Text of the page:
What is the meaning of our hosannas to the newborn Jesus if we, at the same time, stand silent before the Herods of our day?Transcript:Part of the reason I wrote the Juniper Bog is that frogs get a bad rap in the bible. Frogs are mentioned in the bible a total of 15 times; 14 of those times they are literally, a plague. The 15th occurrence is in the Revelation 16:13 where unclean spirits are described as looking like frogs. And trust me, it's ugly. But during the pandemic, we watched Life in Color on Netflix. Narrated by David Attenborough, it is a documentary about the many ways animals use color in their lives, and frogs were the headlining act. And that got me thinking about how much we miss when we don't look beyond our initial impression of an animal or a person. Take fugitives for example. What's the first thing that comes to mind when you hear the word, fugitive? Maybe it's Harrison Ford running from a literal trainwreck or hiding in a St. Patrick's Day parade. But chances are, the word fugitive, all by itself, has a negative connotation. We have laws that forbid concealing people from arrest, concealing an escaped prisoner, fleeing to avoid giving testimony or avoiding prosecution, and they are all detailed in the U.S. Code under the heading: Fugitives from Justice.But according to Webster, a fugitive is merely “running away or intending flight” and the first example given is, “a fugitive slave.” Which gives me pause. If someone is being harshly treated, abused, held against their will, and they escape, and run, ought we label them as a “fugitive?”Today's Gospel is often referred to as the Holy Family's flight to Egypt. Flight. They have fled Bethlehem as recommended by an angel, in a dream, to Joseph. They are fleeing because Herod has issued an edict that all baby boys under the age of two should be killed; his strategy? If Jesus was a baby boy, and all the baby boys were killed, surely Jesus, who threatened Herod, even as an infant, would be killed as well. To protect Jesus, Joseph takes Mary and Jesus and flees to Egypt. They were, by definition, fugitives. We tend to focus on the joyful reaction of angels and shepherds and magi to the birth of Jesus, but the truth is that Jesus birth so frightened grown men in power, that the plot to kill him began while he was still an infant. And this makes sense because when the Good News of Jesus Christ , including his birth, is proclaimed in the world, it brings fear and loathing to those whose lives are focused on the accumulation and maintenance of power.  And that brings me to fulfillment. Matthew views Jesus' escape to and return from Egypt as a fulfillment of Hosea 11:1, “Out of Egypt I called my son” (2:15). It also hearkens back to the first exodus, with Israel being identified as God's son. In verse 18 Matthew cites Jeremiah 31:15 to express the horror of Herod's slaughter of the innocents. We dare not imagine the blood-curdling screams and inconsolable sobbing throughout the region as little boys were mercilessly killed. Yet the use of this text signals a glimpse of hope. In Jeremiah's day, as the Israelites were taken into captivity, on leaving Jerusalem they would have passed by Ramah, a town six miles to the north, on the way to Babylon. Rachel, the beloved wife of Jacob and mother of Israel, wept over this national tragedy. If we continue on in Jeremiah 31, however, we will hear God's words of comfort, his new covenant with Israel, and his commitment to his people's salvation.  The third citation, “He will be called a Nazorean” (2:23), claims that Joseph's decision to settle his family in Nazareth was also prophetically anticipated. Oddly, these exact words cannot be found in the Hebrew Scriptures. Could this be why Matthew uses “through the prophets” in thSupport the show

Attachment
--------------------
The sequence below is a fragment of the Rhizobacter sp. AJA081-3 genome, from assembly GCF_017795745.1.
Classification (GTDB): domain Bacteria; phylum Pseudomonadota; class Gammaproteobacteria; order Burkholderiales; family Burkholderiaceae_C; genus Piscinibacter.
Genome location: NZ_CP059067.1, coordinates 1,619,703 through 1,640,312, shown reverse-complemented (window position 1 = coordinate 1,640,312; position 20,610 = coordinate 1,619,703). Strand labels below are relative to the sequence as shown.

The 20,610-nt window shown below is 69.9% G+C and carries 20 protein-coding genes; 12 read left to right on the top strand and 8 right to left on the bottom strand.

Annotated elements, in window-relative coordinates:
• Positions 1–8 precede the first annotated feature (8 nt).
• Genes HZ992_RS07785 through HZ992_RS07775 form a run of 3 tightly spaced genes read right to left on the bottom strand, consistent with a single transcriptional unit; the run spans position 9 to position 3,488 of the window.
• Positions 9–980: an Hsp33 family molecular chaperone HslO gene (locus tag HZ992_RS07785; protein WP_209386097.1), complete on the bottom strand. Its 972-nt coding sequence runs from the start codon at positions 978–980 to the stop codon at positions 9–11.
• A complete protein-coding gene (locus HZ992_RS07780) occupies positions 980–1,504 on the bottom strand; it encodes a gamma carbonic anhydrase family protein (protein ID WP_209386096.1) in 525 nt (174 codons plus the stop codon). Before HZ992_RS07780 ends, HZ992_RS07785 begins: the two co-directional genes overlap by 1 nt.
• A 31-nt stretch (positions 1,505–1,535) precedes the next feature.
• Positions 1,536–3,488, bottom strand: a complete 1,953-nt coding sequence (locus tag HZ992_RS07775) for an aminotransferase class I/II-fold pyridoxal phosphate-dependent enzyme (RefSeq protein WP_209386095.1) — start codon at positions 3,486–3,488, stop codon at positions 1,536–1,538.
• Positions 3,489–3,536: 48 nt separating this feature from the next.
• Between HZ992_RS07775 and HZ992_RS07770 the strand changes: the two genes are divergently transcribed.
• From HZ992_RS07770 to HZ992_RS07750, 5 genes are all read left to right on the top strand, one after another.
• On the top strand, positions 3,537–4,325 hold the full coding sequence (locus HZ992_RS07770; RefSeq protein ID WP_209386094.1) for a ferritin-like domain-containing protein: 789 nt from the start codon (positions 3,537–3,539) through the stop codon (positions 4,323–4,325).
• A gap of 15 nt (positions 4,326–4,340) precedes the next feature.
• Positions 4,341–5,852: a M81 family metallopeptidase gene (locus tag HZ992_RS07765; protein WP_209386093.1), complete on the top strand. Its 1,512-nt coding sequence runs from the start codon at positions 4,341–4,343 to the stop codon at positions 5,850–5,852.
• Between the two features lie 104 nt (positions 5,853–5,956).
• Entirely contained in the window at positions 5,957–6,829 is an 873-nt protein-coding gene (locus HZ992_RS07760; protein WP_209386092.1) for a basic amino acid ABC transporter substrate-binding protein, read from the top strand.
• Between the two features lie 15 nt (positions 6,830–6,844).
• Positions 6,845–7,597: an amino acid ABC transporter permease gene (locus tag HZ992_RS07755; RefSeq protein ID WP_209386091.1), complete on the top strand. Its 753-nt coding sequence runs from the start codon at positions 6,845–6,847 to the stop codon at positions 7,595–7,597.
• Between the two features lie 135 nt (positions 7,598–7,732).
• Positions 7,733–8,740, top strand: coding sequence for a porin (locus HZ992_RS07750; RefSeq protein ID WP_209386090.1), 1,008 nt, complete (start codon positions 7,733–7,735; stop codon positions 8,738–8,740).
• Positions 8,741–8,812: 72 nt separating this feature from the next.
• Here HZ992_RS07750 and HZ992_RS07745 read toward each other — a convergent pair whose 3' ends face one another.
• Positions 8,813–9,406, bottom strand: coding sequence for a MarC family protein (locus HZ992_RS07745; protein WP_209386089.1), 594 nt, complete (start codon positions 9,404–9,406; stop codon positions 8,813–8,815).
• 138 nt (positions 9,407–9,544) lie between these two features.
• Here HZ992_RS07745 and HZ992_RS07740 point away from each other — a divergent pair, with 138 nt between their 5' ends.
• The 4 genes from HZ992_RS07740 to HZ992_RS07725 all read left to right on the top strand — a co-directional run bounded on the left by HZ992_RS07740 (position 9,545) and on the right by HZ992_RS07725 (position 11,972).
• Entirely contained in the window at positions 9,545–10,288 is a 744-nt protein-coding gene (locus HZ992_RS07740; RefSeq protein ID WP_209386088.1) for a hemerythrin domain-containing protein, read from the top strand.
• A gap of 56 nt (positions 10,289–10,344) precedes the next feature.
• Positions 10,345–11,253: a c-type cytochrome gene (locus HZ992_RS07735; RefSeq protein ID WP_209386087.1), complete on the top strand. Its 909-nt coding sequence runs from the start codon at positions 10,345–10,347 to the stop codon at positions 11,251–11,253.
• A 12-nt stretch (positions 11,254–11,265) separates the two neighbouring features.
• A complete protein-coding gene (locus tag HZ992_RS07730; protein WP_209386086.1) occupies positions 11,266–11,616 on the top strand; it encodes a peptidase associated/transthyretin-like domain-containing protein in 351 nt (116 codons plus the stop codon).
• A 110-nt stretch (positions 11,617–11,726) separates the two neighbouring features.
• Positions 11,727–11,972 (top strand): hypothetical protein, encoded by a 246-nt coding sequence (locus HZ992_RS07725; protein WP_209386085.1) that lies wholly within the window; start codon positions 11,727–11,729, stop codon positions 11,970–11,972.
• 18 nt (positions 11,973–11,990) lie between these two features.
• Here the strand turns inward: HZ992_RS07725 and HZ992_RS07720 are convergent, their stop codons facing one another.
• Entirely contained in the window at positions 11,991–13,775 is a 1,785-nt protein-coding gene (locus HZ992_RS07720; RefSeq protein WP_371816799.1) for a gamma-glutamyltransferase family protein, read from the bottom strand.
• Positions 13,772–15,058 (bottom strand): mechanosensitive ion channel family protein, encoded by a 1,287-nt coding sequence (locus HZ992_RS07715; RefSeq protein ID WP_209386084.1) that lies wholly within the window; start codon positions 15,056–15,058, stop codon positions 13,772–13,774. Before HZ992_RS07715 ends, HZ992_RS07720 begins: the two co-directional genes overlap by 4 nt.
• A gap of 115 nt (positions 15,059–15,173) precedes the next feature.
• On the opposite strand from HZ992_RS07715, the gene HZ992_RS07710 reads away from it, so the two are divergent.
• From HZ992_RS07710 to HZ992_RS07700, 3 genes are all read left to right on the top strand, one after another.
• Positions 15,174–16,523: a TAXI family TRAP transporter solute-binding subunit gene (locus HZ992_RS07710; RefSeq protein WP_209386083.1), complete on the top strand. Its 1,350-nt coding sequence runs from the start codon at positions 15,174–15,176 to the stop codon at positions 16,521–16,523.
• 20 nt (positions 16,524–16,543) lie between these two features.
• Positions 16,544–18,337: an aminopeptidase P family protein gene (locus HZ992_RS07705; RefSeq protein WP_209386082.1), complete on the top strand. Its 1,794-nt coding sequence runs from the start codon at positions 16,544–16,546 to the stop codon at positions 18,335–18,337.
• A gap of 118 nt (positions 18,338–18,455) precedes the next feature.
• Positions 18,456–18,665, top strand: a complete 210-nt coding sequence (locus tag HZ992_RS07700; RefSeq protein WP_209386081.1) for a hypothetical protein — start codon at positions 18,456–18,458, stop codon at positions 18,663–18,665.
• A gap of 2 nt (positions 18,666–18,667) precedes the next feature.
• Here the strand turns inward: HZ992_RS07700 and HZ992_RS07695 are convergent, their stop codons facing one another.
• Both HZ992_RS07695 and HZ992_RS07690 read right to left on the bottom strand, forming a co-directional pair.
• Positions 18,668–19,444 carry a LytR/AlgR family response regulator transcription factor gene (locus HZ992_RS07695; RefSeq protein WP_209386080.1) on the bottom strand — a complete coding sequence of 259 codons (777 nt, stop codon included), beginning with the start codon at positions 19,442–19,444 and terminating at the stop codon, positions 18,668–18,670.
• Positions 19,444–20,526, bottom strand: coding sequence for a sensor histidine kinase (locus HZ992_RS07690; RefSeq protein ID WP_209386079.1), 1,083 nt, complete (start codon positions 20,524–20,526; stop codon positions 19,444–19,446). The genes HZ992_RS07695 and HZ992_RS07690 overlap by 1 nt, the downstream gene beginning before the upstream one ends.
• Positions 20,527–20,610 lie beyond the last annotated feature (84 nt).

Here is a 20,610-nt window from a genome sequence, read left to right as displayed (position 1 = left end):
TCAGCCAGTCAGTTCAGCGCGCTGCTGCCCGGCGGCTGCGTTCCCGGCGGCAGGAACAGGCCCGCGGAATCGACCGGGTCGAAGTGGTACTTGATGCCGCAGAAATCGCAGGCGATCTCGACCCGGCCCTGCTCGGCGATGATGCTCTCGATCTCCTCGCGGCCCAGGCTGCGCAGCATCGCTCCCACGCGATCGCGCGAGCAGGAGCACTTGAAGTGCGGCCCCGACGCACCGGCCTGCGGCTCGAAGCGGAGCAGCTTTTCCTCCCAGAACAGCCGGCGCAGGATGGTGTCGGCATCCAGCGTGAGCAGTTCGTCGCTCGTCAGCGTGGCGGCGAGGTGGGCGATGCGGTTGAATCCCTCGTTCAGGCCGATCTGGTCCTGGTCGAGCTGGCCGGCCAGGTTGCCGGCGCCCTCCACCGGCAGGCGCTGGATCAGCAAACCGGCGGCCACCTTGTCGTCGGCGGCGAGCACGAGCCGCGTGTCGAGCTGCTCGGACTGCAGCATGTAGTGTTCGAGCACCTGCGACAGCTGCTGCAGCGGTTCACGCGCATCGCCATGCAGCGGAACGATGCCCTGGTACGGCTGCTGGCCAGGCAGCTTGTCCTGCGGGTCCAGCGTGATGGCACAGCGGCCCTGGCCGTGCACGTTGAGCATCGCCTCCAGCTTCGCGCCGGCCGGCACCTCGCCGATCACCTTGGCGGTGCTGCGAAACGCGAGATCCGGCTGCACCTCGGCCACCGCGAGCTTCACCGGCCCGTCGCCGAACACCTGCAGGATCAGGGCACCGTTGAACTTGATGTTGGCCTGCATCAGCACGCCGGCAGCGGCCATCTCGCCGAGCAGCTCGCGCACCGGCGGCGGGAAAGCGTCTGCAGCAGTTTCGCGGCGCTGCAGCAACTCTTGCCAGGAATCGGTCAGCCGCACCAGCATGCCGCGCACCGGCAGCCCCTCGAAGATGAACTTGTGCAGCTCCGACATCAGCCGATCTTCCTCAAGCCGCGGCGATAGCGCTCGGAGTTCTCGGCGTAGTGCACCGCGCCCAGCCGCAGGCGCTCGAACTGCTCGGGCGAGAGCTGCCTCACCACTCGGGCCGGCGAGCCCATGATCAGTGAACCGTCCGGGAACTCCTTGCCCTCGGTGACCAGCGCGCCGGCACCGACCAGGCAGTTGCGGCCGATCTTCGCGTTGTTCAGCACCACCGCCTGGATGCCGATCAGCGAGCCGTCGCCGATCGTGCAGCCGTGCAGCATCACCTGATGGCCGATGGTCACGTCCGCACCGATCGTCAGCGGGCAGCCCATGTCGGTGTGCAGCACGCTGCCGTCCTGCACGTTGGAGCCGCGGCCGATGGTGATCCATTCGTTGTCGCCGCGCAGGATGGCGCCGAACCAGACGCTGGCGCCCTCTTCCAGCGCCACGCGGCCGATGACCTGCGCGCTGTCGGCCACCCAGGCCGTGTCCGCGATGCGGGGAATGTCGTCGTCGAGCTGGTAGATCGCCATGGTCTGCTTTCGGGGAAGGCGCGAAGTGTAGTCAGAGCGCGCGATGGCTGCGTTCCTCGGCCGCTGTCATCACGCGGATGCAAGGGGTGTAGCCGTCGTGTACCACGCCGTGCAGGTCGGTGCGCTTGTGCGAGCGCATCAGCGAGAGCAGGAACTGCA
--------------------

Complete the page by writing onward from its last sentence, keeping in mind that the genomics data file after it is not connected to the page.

A History of England